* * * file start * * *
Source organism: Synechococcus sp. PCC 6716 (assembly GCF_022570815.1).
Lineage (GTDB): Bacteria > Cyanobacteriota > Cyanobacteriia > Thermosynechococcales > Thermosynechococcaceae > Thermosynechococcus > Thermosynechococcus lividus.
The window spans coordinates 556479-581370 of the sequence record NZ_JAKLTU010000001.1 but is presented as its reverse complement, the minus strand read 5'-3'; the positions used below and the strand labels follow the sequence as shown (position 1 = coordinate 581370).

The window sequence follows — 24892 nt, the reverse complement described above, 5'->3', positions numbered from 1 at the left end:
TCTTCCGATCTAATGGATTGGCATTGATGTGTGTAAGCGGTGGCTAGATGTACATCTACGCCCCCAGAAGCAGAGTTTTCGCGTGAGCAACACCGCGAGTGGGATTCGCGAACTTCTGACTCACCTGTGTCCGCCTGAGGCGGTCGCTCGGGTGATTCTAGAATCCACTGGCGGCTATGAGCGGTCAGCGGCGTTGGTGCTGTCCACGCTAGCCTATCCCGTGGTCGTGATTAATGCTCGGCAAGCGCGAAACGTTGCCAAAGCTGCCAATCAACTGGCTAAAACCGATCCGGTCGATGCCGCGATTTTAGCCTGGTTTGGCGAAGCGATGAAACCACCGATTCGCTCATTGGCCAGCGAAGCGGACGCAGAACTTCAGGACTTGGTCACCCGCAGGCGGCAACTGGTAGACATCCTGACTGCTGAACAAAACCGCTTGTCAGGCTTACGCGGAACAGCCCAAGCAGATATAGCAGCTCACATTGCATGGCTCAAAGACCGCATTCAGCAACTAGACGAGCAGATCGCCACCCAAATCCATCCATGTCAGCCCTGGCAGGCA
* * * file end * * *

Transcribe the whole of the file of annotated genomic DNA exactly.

Source organism: Synechococcus sp. PCC 6716 (assembly GCF_022570815.1).
Lineage (GTDB): Bacteria > Cyanobacteriota > Cyanobacteriia > Thermosynechococcales > Thermosynechococcaceae > Thermosynechococcus > Thermosynechococcus lividus.
The window spans coordinates 556479-581370 of the sequence record NZ_JAKLTU010000001.1 but is presented as its reverse complement, the minus strand read 5'-3'; the positions used below and the strand labels follow the sequence as shown (position 1 = coordinate 581370).

The window sequence follows — 24892 nt, the reverse complement described above, 5'->3', positions numbered from 1 at the left end:
TCTTCCGATCTAATGGATTGGCATTGATGTGTGTAAGCGGTGGCTAGATGTACATCTACGCCCCCAGAAGCAGAGTTTTCGCGTGAGCAACACCGCGAGTGGGATTCGCGAACTTCTGACTCACCTGTGTCCGCCTGAGGCGGTCGCTCGGGTGATTCTAGAATCCACTGGCGGCTATGAGCGGTCAGCGGCGTTGGTGCTGTCCACGCTAGCCTATCCCGTGGTCGTGATTAATGCTCGGCAAGCGCGAAACGTTGCCAAAGCTGCCAATCAACTGGCTAAAACCGATCCGGTCGATGCCGCGATTTTAGCCTGGTTTGGCGAAGCGATGAAACCACCGATTCGCTCATTGGCCAGCGAAGCGGACGCAGAACTTCAGGACTTGGTCACCCGCAGGCGGCAACTGGTAGACATCCTGACTGCTGAACAAAACCGCTTGTCAGGCTTACGCGGAACAGCCCAAGCAGATATAGCAGCTCACATTGCATGGCTCAAAGACCGCATTCAGCAACTAGACGAGCAGATCGCCACCCAAATCCATCCATGTCAGCCCTGGCAGGCA